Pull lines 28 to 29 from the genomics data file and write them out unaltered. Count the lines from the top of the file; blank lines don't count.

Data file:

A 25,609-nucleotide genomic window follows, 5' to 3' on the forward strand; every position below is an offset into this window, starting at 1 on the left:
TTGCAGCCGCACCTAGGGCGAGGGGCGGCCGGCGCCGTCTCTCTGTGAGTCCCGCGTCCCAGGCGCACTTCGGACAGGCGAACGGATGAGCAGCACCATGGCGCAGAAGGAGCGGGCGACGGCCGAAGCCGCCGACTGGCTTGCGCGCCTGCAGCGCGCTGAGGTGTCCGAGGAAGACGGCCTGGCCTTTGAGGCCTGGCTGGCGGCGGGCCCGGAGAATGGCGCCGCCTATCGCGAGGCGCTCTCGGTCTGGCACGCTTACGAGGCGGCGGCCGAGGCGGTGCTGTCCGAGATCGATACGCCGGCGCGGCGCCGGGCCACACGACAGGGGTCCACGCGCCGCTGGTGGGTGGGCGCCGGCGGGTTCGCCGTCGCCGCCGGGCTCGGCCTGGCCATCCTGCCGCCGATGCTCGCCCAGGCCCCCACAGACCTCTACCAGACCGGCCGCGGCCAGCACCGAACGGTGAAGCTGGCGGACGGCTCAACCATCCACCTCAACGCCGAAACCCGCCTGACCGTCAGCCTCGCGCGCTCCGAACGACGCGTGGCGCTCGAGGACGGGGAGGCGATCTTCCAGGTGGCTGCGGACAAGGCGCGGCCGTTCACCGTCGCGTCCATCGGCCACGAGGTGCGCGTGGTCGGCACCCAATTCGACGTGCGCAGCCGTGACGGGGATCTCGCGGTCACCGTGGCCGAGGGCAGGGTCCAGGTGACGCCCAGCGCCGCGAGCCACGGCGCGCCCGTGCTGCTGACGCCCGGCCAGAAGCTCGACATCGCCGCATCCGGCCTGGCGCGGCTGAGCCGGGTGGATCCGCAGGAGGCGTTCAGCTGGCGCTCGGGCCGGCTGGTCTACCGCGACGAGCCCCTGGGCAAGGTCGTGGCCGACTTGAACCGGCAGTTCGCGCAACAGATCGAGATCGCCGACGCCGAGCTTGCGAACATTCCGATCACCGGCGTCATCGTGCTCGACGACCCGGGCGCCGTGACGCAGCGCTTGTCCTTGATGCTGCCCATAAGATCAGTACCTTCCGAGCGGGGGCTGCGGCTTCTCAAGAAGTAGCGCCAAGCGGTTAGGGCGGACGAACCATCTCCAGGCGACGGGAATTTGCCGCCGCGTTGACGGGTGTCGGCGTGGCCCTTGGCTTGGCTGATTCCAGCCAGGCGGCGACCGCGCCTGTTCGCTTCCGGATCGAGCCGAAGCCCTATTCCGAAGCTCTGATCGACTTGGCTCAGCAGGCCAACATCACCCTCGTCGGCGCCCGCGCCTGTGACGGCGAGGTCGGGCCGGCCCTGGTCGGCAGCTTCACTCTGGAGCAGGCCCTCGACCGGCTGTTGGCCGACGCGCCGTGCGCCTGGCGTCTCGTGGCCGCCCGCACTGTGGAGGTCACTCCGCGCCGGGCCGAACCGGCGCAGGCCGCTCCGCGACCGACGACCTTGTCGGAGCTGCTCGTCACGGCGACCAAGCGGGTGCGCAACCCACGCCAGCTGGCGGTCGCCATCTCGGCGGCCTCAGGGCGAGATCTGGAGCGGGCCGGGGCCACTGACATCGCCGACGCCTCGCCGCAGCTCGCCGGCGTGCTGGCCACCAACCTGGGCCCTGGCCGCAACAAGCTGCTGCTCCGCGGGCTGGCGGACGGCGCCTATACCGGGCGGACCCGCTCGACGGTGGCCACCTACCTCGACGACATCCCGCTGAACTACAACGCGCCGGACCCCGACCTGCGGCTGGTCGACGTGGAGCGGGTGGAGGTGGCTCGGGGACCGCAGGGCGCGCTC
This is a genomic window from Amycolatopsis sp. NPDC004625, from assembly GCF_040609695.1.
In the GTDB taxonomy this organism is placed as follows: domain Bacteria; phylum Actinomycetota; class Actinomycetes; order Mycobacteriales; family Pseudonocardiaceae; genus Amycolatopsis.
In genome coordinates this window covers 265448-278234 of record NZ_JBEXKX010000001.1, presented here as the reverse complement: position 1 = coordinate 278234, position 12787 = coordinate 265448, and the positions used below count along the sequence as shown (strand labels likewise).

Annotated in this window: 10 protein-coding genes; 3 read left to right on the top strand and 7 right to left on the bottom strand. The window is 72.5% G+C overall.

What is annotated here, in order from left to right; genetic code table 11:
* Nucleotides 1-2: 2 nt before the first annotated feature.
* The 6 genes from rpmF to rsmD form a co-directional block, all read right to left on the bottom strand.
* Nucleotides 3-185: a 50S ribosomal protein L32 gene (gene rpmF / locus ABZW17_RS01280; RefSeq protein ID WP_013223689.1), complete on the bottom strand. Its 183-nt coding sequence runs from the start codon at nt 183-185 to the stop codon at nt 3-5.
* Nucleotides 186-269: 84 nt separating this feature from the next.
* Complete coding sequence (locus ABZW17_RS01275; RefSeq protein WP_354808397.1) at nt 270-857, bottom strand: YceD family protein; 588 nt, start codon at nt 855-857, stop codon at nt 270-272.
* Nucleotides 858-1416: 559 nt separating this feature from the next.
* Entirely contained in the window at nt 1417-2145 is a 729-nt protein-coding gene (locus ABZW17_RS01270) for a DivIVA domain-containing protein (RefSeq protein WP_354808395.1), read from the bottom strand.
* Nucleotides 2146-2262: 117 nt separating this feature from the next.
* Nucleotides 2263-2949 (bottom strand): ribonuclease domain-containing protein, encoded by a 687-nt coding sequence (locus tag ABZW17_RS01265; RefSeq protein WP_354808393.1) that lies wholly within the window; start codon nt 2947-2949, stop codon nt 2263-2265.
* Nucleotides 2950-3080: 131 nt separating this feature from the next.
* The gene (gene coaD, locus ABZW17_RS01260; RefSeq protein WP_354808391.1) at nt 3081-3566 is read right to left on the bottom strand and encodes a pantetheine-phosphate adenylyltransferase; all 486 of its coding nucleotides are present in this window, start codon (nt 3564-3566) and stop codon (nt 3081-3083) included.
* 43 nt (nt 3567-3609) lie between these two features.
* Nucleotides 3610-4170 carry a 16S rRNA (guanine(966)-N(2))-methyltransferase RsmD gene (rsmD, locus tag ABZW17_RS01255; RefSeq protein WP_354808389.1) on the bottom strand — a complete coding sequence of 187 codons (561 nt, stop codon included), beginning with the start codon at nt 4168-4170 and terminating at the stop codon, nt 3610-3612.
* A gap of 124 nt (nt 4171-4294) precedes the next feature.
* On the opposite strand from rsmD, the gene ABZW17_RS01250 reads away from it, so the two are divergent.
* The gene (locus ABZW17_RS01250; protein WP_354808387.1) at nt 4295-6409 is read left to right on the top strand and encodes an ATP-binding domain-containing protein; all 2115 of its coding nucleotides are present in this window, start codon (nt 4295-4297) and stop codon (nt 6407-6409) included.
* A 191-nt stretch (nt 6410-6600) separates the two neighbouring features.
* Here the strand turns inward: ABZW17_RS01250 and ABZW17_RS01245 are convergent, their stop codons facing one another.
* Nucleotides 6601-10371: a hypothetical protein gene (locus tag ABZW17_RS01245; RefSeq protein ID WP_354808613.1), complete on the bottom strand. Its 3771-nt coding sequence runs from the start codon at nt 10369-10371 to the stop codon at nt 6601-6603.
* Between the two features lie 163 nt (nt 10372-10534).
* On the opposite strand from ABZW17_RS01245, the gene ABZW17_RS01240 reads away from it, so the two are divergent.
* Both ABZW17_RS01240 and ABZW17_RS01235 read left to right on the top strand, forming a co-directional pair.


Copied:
* On the opposite strand from ABZW17_RS01245, the gene ABZW17_RS01240 reads away from it, so the two are divergent.
* Both ABZW17_RS01240 and ABZW17_RS01235 read left to right on the top strand, forming a co-directional pair.